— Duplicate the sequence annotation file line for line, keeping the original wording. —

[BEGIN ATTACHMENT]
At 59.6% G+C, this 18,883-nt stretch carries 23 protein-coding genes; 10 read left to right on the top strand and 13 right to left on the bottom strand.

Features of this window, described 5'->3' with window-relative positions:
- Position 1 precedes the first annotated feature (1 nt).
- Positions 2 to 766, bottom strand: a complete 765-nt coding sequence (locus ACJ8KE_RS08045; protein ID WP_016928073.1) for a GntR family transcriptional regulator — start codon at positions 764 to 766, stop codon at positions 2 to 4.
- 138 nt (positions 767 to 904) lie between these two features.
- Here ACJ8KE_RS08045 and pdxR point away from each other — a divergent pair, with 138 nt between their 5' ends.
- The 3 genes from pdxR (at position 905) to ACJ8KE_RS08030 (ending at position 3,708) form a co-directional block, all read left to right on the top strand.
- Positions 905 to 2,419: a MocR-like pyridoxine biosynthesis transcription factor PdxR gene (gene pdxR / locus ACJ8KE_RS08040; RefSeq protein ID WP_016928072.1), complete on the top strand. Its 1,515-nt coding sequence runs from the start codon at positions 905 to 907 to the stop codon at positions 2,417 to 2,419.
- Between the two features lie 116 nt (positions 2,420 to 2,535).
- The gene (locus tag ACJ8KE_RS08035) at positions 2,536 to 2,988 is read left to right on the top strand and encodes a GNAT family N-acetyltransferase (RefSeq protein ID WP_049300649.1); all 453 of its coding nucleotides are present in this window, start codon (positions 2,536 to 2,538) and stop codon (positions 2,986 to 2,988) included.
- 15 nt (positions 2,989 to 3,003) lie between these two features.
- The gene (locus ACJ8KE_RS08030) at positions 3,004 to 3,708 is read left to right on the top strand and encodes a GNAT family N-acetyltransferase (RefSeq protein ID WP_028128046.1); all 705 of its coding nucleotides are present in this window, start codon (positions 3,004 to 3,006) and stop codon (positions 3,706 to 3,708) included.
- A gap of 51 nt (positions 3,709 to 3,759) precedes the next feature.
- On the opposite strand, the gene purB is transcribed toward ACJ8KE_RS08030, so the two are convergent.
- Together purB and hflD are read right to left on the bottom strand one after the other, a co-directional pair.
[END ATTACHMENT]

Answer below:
At 59.6% G+C, this 18,883-nt stretch carries 23 protein-coding genes; 10 read left to right on the top strand and 13 right to left on the bottom strand.

Features of this window, described 5'->3' with window-relative positions:
- Position 1 precedes the first annotated feature (1 nt).
- Positions 2 to 766, bottom strand: a complete 765-nt coding sequence (locus ACJ8KE_RS08045; protein ID WP_016928073.1) for a GntR family transcriptional regulator — start codon at positions 764 to 766, stop codon at positions 2 to 4.
- 138 nt (positions 767 to 904) lie between these two features.
- Here ACJ8KE_RS08045 and pdxR point away from each other — a divergent pair, with 138 nt between their 5' ends.
- The 3 genes from pdxR (at position 905) to ACJ8KE_RS08030 (ending at position 3,708) form a co-directional block, all read left to right on the top strand.
- Positions 905 to 2,419: a MocR-like pyridoxine biosynthesis transcription factor PdxR gene (gene pdxR / locus ACJ8KE_RS08040; RefSeq protein ID WP_016928072.1), complete on the top strand. Its 1,515-nt coding sequence runs from the start codon at positions 905 to 907 to the stop codon at positions 2,417 to 2,419.
- Between the two features lie 116 nt (positions 2,420 to 2,535).
- The gene (locus tag ACJ8KE_RS08035) at positions 2,536 to 2,988 is read left to right on the top strand and encodes a GNAT family N-acetyltransferase (RefSeq protein ID WP_049300649.1); all 453 of its coding nucleotides are present in this window, start codon (positions 2,536 to 2,538) and stop codon (positions 2,986 to 2,988) included.
- 15 nt (positions 2,989 to 3,003) lie between these two features.
- The gene (locus ACJ8KE_RS08030) at positions 3,004 to 3,708 is read left to right on the top strand and encodes a GNAT family N-acetyltransferase (RefSeq protein ID WP_028128046.1); all 705 of its coding nucleotides are present in this window, start codon (positions 3,004 to 3,006) and stop codon (positions 3,706 to 3,708) included.
- A gap of 51 nt (positions 3,709 to 3,759) precedes the next feature.
- On the opposite strand, the gene purB is transcribed toward ACJ8KE_RS08030, so the two are convergent.
- Together purB and hflD are read right to left on the bottom strand one after the other, a co-directional pair.